Sit on the front steps and shake the bowl of kibble feebly. The construction worker will come out and say,

“In Turkish you call cats like this. Psss psss psss psss. Just do that. They will come. Psss psss psss..” Try not to throttle him for assuming you don’t know universal calling a cat language. Look at the strays circling you and feel hopeless. A cat in the garden at this moment will probably chase another off from a chicken bone with much howling and hissing. You should probably at this point dwell on the helplessness of indoor cats in the complicated hierarchies and kingdoms the strays have set up out here, which you’ve never fully appreciated before. As you watch them you’ll realize they have codes and rules, territories and seniorities you can’t decifer. You will also realize there’s a whole daytime people street culture you were unaware of. Old men wander by and shout to invisible people through apartment windows. Women come out with bowls of food for the animals. The simit man comes by and a woman on an upper floor lowers a bucket with money in it. He takes the money and deposits a number of simit. She hauls it up. Down the street a woman with a broom pauses her work to talk to a next door neighbor who’s come out with a box of old clothes for the gypsies.

But don’t let this distract you from what clearly happened: the cats got out of the apartment because of your carelessness, got scared by the construction noise, ran outside, got beaten up for trespassing on some tabby’s square of garden, and if they didn’t then get eaten by a dog, ran off.. where? Where would you run if you were an apartment cat on the mean streets of Moda?

You will have no fucking clue.

Go back to the apartment. You’re doing no good on the steps, you’re just making the strays angry, teasing them with kibble. Go to the sun porch and look out to see if you can see them, while you formulate a plan. You won’t see the cats, and you won’t think of anything good. Consider googling the French Foreign Legion, but since you won’t be able to remember if they take women or not, decide that they don’t and go stand in the kitchen for no reason whatsoever and stare into the middle distance.

In a moment a sound will catch your ear. Through the construction noise and street noise and the noise of the birds and the distant barking dog you’ll hear a bowl clinking against tile. Your ears will perk, but don’t move. Listen hard. The sound will come again.

Move stealthily down the hall. There won’t, of course be any cats by the cat bowls, but if you turn your head fast enough you’ll see a tail disappearing beneath the dustruffle on RM’s bed.

Bend down.

Lift the dust ruffle.

See six eyes looking at you, all in a row.

Congratulations! You have successfully not lost three cats.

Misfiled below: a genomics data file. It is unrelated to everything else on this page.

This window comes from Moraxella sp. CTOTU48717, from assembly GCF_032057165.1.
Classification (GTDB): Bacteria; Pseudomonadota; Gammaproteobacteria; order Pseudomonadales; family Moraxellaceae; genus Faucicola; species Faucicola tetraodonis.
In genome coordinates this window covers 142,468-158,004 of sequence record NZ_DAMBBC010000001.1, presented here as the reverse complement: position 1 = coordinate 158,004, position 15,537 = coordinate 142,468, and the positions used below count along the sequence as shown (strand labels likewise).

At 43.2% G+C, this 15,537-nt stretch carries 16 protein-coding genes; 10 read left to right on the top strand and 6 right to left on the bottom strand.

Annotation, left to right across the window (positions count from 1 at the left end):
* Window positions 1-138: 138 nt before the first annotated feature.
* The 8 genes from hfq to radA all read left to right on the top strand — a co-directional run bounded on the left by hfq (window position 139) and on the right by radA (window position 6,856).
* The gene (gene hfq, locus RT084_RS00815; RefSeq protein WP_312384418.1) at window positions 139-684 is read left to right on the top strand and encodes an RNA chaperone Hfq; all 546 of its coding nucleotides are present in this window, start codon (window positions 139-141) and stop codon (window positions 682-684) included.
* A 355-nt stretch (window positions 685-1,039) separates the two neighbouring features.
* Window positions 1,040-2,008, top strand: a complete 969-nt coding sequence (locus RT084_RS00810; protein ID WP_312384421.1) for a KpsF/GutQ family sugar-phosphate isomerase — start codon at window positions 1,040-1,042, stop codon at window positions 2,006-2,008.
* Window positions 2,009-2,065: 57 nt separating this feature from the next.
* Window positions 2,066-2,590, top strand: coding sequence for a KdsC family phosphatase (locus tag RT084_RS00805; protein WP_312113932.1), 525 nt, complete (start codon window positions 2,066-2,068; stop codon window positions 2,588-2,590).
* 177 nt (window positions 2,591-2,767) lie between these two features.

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Filed under Daily Life, Kadikoy, Strays

Jehovah’s Witnesses, Update

I was out at the bar the other night, shooting the shit, when some fella announced that he’d seen real, live Jehovah’s Witnesses on the bus.

“I mean, how weird, right? In Turkey! Who knew!”

I opened my mouth to say something like, “I KNOW, right?” and then launch into my own Jehovah story, maybe with a few beer-embellishments, when A, who has a strong sense of right and wrong and the endearing habit of going all intense with indignation over things that just make the rest of us go, “huh,” said, sharply,

“How did you know they were Witnesses?”

Fella explained how he’d identified them, (I got distracted by the mixed nuts and didn’t pay strict attention) and A said,

“That is totally not right. They shouldn’t be here. They can’t approach people like that. Proselytism is illegal in Turkey.”

Oh yeah! I totally forgot about that, but now I remember Supercilious Susan bringing it up sometime during my first few weeks here.

Huh.

It explains why Turkey has the milquetoastiest Witnesses, like, ever. As fear of prosecution rises, I imagine, fear for my immortal soul must correspondingly decline.

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Sunday Morning

Last night when I posted a “Hey, suckers, this is at the end of my street” photo on Twitter,

Kat replied, ” I would never get anything done. I would just stare at the lovelies all day.” That is a problem. Istanbul is a gorgeous city full of spectacular views. I don’t even have the best. Not even close. But I can see a wedge of sea from the porch where I’m eating breakfast,

and it’s not conducive to wanting to go to work. I could be there

in five minutes with a book and a picnic lunch. (Okay, actually, to get there in five minutes I’d be lunchless and pantsless and out of breath, but you get the idea. ) Or call up some people and meet them down there. Maybe someone could bring a guitar. That would be nice. Or hell, it would be nice to sit on this porch all day, reading, or doing my Turkish homework or something.

I could look out the window at the sea whenever I wanted, or lean out to see what Blonde Dog and Black Dog are doing- what are they doing?

Oh. Harrassing some poor fluffy fop of a person’s dog. Figured they were up to no good. Seriously, I could watch them run up and down the street all day. Doesn’t that sound more fun than going to work? Do I have to go?

Sigh.